Sahlstrom said it was a huge victory for the Sweden Democrats. “We are now stepping into a completely new sphere of political power, where SD will own a lot and they will dictate the terms of the blue-yellow side. That after years of struggle they now step out as the second largest party, they deserve it. They have been clubbed hard for their faith in Sweden.”
Sweden currently has the lowest economic growth in the EU, rampant gang crime and growing segregation that is tearing the country apart.
School children’s voice
A major conservative victory with the Moderates and Sweden Democrats as the largest parties, and where support for the Social Democrats and the Green Party, among others, collapsed, was also the result of this year’s school elections and the state television’s polling station survey among first-time voters where Swedish youth get to have their say.
It is the Authority for Youth and Civil Society Affairs that reported preliminary figures for how Swedish young people have voted, and a political scientist at Södertörn University noted that “Generation Greta” may have been nothing more than a myth.
In connection with Greta Thunberg, starting her school strikes for the climate in 2018, this was hyped above all among some big city youth, not infrequently from well-to-do middle-class homes. Climate-Greta was widely promoted by the system media and regarded by them as a “world celebrity” while professionals began to talk about the phenomenon “Generation Greta”, that is to say that the young people were particularly interested in environmental and climate issues and politically leaned more towards red-green politics.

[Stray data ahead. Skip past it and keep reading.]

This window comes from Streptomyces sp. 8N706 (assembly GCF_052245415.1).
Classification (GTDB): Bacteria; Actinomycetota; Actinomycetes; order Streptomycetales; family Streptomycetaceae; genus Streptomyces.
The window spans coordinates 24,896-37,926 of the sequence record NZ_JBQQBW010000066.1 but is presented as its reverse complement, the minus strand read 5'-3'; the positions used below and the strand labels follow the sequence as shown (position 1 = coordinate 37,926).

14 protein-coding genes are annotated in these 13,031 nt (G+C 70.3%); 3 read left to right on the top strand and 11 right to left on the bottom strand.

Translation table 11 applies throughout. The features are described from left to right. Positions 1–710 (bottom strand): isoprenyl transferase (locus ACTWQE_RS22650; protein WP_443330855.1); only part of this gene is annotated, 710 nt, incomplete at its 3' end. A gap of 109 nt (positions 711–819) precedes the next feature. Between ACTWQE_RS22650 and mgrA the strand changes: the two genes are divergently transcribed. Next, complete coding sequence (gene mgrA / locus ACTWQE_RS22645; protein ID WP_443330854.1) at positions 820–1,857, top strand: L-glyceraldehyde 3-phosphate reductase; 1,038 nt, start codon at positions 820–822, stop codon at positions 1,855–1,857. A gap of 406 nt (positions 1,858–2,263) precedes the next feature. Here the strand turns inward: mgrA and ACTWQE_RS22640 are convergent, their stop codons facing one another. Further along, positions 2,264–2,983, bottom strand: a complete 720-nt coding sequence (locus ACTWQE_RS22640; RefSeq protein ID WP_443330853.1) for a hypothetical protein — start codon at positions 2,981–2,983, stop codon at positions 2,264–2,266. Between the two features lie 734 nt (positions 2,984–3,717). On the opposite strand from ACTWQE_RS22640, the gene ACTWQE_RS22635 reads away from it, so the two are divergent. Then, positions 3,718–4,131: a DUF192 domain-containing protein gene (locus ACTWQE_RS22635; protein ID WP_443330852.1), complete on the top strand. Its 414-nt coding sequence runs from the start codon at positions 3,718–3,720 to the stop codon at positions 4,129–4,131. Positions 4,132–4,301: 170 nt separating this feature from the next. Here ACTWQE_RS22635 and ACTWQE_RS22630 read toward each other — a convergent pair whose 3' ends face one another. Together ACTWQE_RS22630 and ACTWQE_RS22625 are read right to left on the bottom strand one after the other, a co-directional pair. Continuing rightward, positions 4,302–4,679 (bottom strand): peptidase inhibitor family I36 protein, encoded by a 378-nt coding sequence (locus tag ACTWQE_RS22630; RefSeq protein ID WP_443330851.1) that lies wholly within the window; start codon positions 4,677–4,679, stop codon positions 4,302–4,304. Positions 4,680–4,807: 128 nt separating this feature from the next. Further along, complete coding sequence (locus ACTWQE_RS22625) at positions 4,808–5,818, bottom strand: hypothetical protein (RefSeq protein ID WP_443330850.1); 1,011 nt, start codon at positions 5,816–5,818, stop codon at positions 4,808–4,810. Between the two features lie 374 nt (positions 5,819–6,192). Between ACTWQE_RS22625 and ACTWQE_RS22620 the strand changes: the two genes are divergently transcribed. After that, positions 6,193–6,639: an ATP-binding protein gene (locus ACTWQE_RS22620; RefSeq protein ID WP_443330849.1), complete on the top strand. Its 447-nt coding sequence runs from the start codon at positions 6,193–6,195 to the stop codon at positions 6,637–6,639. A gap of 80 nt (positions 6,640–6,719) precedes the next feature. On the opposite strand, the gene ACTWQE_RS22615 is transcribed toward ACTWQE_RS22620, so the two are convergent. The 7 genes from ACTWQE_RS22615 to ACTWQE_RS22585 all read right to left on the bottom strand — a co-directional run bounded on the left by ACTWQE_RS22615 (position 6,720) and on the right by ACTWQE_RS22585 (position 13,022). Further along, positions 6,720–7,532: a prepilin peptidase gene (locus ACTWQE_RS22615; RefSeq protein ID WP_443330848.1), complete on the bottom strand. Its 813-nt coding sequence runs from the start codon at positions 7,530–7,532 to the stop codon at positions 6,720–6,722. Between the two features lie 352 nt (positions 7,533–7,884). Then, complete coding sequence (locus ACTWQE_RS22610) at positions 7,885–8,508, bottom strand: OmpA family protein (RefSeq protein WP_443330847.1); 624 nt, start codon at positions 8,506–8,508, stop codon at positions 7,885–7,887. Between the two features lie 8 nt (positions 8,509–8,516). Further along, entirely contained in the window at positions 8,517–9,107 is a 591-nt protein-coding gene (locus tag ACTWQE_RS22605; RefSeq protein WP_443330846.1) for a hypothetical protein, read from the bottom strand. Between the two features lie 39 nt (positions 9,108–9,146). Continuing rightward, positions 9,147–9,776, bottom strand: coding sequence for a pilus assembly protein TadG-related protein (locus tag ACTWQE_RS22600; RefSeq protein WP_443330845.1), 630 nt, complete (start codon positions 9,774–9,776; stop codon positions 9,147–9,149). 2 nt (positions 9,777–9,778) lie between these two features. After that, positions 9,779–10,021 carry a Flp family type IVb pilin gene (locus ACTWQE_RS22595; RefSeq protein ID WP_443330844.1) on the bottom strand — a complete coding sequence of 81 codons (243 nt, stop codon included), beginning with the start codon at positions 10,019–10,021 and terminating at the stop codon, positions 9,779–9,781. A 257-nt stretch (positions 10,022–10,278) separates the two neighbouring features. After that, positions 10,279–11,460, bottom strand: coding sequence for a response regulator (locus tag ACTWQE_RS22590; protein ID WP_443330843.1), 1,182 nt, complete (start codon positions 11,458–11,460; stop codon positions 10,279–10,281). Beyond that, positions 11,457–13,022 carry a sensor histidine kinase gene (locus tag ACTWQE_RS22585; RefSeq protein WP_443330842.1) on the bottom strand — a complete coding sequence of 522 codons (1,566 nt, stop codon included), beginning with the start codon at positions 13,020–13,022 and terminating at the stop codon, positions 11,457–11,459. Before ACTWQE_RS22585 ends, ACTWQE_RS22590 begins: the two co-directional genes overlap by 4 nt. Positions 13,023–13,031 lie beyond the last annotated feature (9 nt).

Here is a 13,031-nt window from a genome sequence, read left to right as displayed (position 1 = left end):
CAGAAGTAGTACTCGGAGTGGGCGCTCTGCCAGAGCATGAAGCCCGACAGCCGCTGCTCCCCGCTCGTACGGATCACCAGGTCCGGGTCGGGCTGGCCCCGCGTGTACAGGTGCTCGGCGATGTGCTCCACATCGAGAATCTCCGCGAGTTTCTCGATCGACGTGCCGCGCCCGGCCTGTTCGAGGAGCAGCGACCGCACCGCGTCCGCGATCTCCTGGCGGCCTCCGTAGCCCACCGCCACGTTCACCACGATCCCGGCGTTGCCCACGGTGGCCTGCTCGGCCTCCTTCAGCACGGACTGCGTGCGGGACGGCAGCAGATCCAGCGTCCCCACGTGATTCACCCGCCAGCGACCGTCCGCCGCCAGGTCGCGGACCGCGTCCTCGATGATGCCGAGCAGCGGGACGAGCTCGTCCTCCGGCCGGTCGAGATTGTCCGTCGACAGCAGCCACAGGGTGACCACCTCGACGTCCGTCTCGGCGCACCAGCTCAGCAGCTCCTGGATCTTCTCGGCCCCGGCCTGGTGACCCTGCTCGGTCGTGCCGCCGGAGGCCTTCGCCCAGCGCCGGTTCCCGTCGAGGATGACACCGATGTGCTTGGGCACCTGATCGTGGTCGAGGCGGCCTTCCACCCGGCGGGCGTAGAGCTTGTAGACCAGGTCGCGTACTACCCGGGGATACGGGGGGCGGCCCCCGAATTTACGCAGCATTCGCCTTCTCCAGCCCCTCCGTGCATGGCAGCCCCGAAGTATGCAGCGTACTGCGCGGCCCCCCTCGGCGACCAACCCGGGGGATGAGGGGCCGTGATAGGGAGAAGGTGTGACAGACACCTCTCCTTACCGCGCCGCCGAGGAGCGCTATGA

Conservative upheaval in the school election and among first-time voters
In connection with the ordinary Riksdag election, as is often customary, school elections were held, where Swedish school students also get to vote in a mock election. The purpose is simply to gauge the political mood among young people. If, in recent years, professionals in the system media have liked to talk about the left-wing “Generation Greta”, this year’s school elections show a completely different picture, however, according to preliminary figures from the Agency for Youth and Civil Society Affairs (MUCF) and the state television’s polling station survey, which measured how first-time voters have voted .